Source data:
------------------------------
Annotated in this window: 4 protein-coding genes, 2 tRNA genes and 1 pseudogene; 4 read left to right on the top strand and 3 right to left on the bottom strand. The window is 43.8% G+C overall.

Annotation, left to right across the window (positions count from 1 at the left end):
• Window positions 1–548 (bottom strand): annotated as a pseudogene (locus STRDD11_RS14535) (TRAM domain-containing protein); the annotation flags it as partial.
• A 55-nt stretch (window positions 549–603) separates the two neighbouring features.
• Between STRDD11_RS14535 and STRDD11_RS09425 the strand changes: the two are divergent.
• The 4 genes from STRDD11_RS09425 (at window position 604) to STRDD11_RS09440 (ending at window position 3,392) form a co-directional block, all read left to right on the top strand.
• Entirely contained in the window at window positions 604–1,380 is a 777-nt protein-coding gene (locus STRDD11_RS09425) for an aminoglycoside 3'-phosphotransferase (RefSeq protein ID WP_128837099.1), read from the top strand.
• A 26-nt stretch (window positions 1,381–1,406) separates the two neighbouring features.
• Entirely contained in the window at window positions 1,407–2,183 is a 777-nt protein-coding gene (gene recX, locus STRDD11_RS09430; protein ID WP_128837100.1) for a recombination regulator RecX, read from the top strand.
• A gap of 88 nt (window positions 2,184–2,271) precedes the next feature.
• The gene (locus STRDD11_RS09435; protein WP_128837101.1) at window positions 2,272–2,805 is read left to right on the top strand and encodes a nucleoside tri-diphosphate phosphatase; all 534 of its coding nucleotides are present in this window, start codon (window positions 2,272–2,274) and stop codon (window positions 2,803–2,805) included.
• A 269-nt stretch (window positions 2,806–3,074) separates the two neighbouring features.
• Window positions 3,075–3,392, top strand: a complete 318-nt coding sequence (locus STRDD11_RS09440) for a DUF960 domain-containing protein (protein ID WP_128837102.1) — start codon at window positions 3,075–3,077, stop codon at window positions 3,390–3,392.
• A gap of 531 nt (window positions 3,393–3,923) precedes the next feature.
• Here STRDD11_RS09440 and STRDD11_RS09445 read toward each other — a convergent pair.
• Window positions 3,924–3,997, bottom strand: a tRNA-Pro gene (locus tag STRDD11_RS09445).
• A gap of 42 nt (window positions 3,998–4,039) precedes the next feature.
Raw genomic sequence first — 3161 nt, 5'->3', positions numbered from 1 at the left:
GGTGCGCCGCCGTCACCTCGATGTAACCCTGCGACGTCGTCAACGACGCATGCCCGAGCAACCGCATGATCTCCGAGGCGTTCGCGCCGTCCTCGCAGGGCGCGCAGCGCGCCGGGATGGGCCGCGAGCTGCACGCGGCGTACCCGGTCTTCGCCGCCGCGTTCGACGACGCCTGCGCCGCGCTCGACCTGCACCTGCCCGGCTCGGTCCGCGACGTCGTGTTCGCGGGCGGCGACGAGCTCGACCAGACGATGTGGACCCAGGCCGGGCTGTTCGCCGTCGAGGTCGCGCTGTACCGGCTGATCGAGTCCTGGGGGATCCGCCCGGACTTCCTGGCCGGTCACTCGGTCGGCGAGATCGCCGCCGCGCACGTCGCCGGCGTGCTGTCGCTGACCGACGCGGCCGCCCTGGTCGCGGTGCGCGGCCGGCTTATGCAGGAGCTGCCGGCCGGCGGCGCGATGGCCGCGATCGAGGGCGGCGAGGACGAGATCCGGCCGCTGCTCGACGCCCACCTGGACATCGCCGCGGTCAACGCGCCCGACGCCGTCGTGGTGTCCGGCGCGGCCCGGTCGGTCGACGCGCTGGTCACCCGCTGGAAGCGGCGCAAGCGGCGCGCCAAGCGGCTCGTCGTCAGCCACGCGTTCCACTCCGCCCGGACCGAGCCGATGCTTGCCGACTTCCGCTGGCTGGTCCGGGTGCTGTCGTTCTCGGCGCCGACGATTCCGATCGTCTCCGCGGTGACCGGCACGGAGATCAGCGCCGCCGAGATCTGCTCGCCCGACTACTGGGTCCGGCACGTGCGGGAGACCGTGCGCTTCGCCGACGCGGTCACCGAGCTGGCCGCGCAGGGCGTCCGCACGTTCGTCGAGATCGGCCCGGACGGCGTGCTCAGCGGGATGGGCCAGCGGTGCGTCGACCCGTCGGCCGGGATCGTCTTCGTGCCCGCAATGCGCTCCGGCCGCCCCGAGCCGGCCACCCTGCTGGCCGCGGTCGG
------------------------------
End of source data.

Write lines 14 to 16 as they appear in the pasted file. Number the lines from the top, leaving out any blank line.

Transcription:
• A gap of 531 nt (window positions 3,393–3,923) precedes the next feature.
• Here STRDD11_RS09440 and STRDD11_RS09445 read toward each other — a convergent pair.
• Window positions 3,924–3,997, bottom strand: a tRNA-Pro gene (locus tag STRDD11_RS09445).